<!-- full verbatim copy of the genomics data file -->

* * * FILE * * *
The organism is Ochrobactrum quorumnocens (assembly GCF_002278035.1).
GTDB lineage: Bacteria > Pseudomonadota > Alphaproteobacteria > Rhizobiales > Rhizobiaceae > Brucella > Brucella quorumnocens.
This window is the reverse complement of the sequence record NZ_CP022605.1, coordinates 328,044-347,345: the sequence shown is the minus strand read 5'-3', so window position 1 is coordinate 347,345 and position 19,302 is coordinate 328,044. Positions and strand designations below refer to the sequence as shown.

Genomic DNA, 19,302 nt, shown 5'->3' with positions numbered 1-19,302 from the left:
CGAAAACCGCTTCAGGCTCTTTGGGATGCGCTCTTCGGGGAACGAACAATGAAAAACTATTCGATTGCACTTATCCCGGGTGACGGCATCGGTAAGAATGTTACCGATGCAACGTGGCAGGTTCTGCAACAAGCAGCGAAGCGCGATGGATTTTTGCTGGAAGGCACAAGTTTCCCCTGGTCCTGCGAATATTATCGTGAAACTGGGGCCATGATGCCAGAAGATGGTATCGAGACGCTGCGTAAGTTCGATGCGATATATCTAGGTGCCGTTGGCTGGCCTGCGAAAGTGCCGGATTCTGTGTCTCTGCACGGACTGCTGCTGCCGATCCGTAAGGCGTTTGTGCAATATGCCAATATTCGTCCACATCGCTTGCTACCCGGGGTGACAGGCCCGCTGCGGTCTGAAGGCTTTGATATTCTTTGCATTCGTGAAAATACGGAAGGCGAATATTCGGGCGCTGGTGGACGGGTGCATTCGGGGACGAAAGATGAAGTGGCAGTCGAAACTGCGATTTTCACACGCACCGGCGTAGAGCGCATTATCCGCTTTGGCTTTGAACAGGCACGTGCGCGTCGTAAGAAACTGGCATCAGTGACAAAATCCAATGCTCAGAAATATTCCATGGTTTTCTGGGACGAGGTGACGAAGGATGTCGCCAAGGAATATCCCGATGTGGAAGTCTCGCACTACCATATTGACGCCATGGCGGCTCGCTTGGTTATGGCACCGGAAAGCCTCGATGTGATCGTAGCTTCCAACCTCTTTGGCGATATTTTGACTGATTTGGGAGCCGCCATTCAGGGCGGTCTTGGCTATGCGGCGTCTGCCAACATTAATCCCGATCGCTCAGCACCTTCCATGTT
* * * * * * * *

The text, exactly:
The organism is Ochrobactrum quorumnocens (assembly GCF_002278035.1).
GTDB lineage: Bacteria > Pseudomonadota > Alphaproteobacteria > Rhizobiales > Rhizobiaceae > Brucella > Brucella quorumnocens.
This window is the reverse complement of the sequence record NZ_CP022605.1, coordinates 328,044-347,345: the sequence shown is the minus strand read 5'-3', so window position 1 is coordinate 347,345 and position 19,302 is coordinate 328,044. Positions and strand designations below refer to the sequence as shown.

Genomic DNA, 19,302 nt, shown 5'->3' with positions numbered 1-19,302 from the left:
CGAAAACCGCTTCAGGCTCTTTGGGATGCGCTCTTCGGGGAACGAACAATGAAAAACTATTCGATTGCACTTATCCCGGGTGACGGCATCGGTAAGAATGTTACCGATGCAACGTGGCAGGTTCTGCAACAAGCAGCGAAGCGCGATGGATTTTTGCTGGAAGGCACAAGTTTCCCCTGGTCCTGCGAATATTATCGTGAAACTGGGGCCATGATGCCAGAAGATGGTATCGAGACGCTGCGTAAGTTCGATGCGATATATCTAGGTGCCGTTGGCTGGCCTGCGAAAGTGCCGGATTCTGTGTCTCTGCACGGACTGCTGCTGCCGATCCGTAAGGCGTTTGTGCAATATGCCAATATTCGTCCACATCGCTTGCTACCCGGGGTGACAGGCCCGCTGCGGTCTGAAGGCTTTGATATTCTTTGCATTCGTGAAAATACGGAAGGCGAATATTCGGGCGCTGGTGGACGGGTGCATTCGGGGACGAAAGATGAAGTGGCAGTCGAAACTGCGATTTTCACACGCACCGGCGTAGAGCGCATTATCCGCTTTGGCTTTGAACAGGCACGTGCGCGTCGTAAGAAACTGGCATCAGTGACAAAATCCAATGCTCAGAAATATTCCATGGTTTTCTGGGACGAGGTGACGAAGGATGTCGCCAAGGAATATCCCGATGTGGAAGTCTCGCACTACCATATTGACGCCATGGCGGCTCGCTTGGTTATGGCACCGGAAAGCCTCGATGTGATCGTAGCTTCCAACCTCTTTGGCGATATTTTGACTGATTTGGGAGCCGCCATTCAGGGCGGTCTTGGCTATGCGGCGTCTGCCAACATTAATCCCGATCGCTCAGCACCTTCCATGTT